Oncopeptides’ Pepaxto (melphalan flufenamide) has been approved as a combination therapy with dexamethasone for relapsed/refractory multiple myeloma in previously treated patients who are refractory to at least one proteasome inhibitor, one immunomodulatory agent, and one CD38-directed monoclonal antibody.
The indication received an accelerated approval, based on response rate findings from the pivotal, phase 2, multicenter, single-arm HORIZON study in 157 patients. Of those patients, a subgroup of 97 had received previous treatment and were triple-class refractory. Overall response rate in the subgroup patients was 23.7% and median duration of response was 4.2 months. In all, 40 of the 97 (41%) patients had an aggressive and resistant disease associated with poor prognosis.
Pepaxto’s continued approval will depend on follow-up validation of clinical benefit in a confirmatory trial.
New indications
Humira expanded as treatment for active ulcerative colitis in children
AbbVie’s Humira(adalimumab) has been approved for treating moderate to severe active ulcerative colitis in children aged 5 years or older. The human anti-TNF monoclonal antibody is the only approved subcutaneous biologic treatment for this group of patients.
The extended indication was approved based on efficacy and safety findings from the pivotal phase 3, randomized, double-blind, multicenter ENVISION 1 study in patients aged 4 to 17 years patients with moderate to severe ulcerative colitis who received one of two dosages of Humira. After an 8-week induction period, 60% of patients taking the higher dosage attained clinical remission, compared with 43% of patients in the lower dosage group. At week 52, of the week 8 responders, 45% of higher-dosage patients attained remission, compared with 29% of lower-dosage patients and 33% of those on placebo. Humira’s safety profile in children was similar to that seen in adults with ulcerative colitis.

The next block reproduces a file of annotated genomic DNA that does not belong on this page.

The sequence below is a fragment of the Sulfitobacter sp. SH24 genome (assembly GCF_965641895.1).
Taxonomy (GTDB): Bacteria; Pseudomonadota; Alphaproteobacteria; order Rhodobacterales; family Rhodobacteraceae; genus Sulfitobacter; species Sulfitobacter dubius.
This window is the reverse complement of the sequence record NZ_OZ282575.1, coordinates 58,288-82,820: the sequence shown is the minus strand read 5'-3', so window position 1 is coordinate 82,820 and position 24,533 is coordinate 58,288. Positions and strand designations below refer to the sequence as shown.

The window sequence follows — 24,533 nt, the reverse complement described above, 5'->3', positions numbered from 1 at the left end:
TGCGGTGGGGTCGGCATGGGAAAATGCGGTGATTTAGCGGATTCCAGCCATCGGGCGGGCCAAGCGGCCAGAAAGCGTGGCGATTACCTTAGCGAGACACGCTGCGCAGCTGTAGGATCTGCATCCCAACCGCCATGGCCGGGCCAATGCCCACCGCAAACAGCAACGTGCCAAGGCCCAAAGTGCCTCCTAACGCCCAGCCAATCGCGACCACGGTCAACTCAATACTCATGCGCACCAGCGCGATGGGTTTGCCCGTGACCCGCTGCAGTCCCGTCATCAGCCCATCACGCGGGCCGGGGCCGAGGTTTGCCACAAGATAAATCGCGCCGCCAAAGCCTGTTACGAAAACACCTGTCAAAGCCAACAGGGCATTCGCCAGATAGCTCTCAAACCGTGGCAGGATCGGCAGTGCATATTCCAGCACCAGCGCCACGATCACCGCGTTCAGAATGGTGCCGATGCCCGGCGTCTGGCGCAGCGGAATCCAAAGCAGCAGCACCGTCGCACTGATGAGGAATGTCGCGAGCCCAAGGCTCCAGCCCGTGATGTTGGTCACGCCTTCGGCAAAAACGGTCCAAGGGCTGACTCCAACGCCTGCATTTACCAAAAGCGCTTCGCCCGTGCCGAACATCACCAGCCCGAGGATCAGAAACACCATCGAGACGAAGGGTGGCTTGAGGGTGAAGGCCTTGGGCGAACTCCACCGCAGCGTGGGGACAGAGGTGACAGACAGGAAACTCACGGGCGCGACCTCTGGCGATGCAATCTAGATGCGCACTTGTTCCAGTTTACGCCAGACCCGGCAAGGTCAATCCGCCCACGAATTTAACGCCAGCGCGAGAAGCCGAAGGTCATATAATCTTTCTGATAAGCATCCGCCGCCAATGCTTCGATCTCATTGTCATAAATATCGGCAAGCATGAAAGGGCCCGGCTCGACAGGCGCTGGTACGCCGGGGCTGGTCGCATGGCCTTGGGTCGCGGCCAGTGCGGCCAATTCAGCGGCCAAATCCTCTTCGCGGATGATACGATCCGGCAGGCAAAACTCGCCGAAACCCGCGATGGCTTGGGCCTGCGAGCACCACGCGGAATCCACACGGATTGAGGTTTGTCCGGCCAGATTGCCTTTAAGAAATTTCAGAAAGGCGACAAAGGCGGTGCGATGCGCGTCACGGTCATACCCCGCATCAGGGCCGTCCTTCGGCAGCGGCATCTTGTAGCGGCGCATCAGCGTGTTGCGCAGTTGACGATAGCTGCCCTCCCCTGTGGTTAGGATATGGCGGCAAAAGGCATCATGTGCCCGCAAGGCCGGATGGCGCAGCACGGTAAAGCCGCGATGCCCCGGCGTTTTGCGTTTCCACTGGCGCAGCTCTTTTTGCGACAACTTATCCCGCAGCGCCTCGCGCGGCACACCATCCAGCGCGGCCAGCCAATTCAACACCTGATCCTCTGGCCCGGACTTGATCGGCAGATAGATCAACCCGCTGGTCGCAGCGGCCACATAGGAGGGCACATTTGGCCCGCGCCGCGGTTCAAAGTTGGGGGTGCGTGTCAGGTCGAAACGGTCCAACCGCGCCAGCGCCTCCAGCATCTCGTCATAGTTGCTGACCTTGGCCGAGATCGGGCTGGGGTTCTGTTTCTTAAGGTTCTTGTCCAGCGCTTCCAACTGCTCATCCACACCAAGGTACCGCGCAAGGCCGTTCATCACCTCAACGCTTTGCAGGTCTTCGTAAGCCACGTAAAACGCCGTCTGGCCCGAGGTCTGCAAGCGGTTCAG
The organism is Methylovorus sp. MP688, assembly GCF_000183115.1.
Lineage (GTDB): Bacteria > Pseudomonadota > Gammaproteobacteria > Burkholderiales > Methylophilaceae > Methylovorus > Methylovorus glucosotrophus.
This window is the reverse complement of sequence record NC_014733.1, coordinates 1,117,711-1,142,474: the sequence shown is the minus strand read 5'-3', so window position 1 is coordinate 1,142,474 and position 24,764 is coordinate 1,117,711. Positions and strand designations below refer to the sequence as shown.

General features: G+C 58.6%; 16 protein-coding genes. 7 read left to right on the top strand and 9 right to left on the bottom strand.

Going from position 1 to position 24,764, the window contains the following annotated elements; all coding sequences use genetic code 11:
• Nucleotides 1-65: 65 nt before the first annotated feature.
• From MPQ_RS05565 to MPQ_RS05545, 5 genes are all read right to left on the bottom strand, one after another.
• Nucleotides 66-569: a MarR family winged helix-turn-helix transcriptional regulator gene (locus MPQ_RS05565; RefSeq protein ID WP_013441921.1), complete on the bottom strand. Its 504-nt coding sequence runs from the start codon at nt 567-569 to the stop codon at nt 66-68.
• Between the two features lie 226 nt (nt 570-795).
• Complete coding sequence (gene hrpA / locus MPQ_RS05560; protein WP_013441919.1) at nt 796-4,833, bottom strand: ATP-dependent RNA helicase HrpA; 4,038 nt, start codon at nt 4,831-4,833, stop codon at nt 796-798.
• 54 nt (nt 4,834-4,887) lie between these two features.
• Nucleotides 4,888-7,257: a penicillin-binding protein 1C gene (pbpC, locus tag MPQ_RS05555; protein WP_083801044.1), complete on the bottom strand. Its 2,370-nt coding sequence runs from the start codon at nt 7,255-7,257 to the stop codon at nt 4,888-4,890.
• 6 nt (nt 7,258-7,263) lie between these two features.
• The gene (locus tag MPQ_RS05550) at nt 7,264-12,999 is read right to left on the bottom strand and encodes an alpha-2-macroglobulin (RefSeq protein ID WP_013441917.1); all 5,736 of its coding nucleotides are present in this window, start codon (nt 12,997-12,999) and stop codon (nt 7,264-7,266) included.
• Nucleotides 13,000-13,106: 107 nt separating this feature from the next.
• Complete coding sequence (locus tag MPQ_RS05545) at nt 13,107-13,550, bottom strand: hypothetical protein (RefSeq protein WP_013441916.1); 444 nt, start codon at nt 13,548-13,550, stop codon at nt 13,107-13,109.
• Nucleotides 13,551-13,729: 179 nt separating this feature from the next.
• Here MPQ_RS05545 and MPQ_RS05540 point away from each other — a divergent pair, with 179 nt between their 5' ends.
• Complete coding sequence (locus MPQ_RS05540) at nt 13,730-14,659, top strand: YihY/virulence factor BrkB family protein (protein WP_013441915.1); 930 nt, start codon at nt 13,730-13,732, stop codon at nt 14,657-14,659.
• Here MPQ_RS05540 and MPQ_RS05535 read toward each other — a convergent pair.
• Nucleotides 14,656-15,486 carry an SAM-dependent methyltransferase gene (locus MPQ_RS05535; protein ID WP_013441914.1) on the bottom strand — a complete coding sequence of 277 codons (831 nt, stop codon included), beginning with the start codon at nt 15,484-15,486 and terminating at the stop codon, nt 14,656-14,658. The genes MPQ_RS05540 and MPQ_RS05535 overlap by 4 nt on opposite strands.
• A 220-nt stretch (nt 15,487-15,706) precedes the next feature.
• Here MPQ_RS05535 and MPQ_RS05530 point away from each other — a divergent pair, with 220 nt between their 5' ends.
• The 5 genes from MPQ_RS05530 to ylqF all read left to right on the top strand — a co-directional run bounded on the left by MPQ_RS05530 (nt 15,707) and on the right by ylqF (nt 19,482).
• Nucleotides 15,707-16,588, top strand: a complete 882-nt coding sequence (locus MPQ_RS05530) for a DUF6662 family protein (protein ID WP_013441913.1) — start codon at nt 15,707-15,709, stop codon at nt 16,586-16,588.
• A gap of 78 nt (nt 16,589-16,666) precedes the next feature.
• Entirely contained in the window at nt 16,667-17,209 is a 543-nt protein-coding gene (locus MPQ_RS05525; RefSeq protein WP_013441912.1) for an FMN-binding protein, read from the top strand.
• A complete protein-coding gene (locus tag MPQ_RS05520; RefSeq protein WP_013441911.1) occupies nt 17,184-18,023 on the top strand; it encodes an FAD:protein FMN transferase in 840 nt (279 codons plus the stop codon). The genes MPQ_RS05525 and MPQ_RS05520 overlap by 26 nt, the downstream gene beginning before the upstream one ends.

Humira was first approved in 2002 and is used to treat several types of autoimmune diseases, including rheumatoid arthritis, juvenile idiopathic arthritis, and Crohn’s disease.
Acetaminophen injection approved in multidose form
B. Braun’s acetaminophen injection has been approved in multidose packages of 1,000 mg in 100 mL and 500 mg in 50 mL doses, making it the only such injection available in multidose form.
Acetaminophen IV injection was first approved in 1951 and is used for managing mild to severe pain and reducing fever in adults and children.
Triumeq and Dovato get expanded indication for patients with HIV-1 and renal impairment
ViiV’s Triumeq (abacavir, dolutegravir, and lamivudine) has received an expanded indication for use in patients with HIV-1 infection and renal impairment with creatinine clearance greater than 30 to 49 mL/min. Approval of the supplemental new drug application also included a labeling update on Triumeq use with riociguat and during pregnancy.
Triumeq was first approved in 2014 for treating HIV-1 infection in adults and in children weighing 40 kg or more.
Viiv’s Dovato (dolutegravir and lamivudine), originally approved in 2019, also received a parallel approval for an expanded indication to include HIV-1 patients with the same moderate level of renal impairment.  


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Tags: FDA, US